The European Commission has approved Astellas’ acute myeloid leukemia (AML) drug, Xospata (gilteritinib), following an accelerated assessment and orphan designation by the European Medicines Agency (EMA).

The company has announced that the oral once-daily therapy has been approved by the governing body as a monotherapy for the treatment of adult patients with relapsed or refractory versions of the disorder, and for those with a FLT3 mutation (FLT3mut+).

The approval was based on results from the Phase III ADMIRAL trial, which investigated Xospata and found that the study arm treated with the drug had significantly longer overall survival (OS) than those who received salvage chemotherapy, as well as a median overall survival of 9.3 months, compared to 5.6 months for salvage chemotherapy.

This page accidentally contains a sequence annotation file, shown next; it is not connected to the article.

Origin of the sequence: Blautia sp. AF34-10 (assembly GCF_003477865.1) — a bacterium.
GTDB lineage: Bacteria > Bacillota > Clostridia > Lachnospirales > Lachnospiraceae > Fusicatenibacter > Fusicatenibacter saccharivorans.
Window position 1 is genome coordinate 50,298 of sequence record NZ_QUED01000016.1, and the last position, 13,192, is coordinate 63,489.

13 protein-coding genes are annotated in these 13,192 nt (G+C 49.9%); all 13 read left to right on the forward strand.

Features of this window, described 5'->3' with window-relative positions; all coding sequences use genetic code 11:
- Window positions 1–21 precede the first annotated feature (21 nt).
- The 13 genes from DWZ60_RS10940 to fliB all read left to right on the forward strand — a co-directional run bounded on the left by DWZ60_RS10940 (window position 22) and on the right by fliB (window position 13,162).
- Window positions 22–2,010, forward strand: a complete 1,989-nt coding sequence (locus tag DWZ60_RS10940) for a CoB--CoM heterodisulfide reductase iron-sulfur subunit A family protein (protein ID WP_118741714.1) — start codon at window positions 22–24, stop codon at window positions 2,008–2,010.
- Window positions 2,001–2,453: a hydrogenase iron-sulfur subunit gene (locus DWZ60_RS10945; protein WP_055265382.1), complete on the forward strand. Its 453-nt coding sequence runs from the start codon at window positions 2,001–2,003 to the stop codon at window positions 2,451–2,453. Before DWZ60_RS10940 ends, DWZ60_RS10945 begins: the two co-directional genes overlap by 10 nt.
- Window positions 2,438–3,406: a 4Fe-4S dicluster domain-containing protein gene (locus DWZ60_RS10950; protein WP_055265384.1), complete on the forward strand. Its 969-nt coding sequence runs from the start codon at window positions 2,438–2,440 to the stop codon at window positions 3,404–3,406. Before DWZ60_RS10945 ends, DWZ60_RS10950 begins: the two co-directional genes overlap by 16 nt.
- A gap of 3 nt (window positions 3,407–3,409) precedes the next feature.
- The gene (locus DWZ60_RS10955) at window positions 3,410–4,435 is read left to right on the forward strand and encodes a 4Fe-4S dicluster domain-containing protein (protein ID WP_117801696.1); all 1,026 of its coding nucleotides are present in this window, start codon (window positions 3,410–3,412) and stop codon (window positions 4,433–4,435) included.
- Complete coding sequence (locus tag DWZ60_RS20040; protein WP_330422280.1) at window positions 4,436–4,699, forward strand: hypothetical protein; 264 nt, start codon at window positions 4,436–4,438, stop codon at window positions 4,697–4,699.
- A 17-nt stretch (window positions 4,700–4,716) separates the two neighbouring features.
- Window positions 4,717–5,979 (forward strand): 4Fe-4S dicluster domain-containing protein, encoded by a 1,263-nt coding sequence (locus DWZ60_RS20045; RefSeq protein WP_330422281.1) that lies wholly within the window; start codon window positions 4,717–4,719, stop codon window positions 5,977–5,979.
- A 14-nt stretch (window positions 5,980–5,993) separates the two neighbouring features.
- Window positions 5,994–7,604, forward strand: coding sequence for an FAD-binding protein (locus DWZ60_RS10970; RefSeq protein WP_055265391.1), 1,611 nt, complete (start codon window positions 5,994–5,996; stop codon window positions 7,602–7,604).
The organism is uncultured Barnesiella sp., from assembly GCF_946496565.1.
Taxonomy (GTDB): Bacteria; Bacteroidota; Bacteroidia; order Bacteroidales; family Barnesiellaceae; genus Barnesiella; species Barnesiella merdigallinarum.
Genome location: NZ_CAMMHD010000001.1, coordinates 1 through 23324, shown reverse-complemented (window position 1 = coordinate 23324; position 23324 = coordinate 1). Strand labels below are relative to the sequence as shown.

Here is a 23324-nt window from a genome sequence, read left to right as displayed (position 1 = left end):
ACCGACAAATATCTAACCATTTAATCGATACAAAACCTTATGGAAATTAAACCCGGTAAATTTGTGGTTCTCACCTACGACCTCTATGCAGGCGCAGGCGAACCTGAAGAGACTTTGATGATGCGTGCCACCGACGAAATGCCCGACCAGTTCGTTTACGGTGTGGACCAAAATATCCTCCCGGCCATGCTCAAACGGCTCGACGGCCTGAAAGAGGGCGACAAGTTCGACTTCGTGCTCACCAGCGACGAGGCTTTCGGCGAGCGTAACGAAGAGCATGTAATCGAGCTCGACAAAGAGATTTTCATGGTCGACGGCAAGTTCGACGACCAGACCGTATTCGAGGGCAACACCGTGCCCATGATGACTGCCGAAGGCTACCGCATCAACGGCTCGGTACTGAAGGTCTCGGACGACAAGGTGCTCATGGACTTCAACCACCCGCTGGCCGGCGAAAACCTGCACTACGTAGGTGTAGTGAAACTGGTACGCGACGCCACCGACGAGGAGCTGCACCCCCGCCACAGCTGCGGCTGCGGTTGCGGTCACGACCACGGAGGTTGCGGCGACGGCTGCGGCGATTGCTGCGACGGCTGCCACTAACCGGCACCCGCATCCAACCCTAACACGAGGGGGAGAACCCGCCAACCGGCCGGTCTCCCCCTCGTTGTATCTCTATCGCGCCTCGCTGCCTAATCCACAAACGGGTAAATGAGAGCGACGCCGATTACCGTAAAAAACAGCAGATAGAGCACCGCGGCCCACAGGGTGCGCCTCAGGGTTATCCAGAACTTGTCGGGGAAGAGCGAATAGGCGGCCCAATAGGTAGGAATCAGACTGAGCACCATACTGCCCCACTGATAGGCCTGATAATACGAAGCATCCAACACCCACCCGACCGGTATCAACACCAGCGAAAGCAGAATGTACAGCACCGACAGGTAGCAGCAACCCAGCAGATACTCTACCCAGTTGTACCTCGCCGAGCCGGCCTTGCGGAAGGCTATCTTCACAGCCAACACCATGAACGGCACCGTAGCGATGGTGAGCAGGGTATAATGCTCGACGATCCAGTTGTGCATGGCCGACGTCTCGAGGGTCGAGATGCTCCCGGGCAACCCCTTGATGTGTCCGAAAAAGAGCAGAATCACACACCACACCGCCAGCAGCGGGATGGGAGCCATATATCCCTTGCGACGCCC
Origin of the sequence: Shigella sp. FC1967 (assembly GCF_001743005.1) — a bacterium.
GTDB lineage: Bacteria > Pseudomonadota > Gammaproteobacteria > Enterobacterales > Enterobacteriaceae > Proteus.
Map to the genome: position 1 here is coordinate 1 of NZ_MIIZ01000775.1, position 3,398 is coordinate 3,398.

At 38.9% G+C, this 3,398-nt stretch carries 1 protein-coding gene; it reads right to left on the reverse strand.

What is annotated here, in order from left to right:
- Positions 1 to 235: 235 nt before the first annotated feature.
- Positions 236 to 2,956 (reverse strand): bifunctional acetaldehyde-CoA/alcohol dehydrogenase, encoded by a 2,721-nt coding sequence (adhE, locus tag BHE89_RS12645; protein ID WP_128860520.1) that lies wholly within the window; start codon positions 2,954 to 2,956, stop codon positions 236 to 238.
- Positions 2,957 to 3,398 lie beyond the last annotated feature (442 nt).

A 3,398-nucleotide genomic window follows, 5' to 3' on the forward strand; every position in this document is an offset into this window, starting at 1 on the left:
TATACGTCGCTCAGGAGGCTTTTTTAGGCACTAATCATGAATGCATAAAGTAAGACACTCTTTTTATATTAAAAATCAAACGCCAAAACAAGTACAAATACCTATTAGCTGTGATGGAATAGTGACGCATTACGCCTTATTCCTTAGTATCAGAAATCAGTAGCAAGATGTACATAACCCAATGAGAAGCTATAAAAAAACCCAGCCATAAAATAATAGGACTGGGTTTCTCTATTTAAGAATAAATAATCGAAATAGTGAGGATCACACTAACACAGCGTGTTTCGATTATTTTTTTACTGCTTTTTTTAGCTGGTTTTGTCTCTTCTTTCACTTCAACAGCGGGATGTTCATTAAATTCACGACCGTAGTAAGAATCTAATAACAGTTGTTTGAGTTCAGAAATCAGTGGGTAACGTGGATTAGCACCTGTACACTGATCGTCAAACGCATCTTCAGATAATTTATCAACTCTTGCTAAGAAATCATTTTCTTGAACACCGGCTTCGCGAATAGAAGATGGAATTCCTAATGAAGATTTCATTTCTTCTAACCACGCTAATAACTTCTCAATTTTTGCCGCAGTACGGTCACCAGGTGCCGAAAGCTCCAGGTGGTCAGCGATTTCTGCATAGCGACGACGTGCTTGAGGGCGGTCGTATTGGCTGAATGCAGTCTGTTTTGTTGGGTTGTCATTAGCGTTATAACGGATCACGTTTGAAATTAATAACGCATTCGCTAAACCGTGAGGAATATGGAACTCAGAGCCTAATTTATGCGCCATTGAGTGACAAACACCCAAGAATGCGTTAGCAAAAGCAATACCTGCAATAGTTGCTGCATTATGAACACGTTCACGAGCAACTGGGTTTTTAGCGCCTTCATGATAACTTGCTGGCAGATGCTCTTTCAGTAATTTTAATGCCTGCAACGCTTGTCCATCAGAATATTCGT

One-year survival rates also shot to 37% for patients who received Xospata, compared to 17% for patients who received salvage chemotherapy.

The approval marks a “significant advance for patients living with relapsed or refractory, FLT3 mutation-positive acute myeloid leukemia,” said Andrew Krivoshik, senior vice president and global therapeutic area head, oncology development, Astellas.

He continued, “We look forward to working with health authorities across the EU to bring Xospata to patients who need it the most, as soon as possible.”

AML is a type of cancer in which the bone marrow makes abnormal myeloblasts - a type of white blood cell - red blood cells, or platelets, and usually gets worse quickly if it is not treated.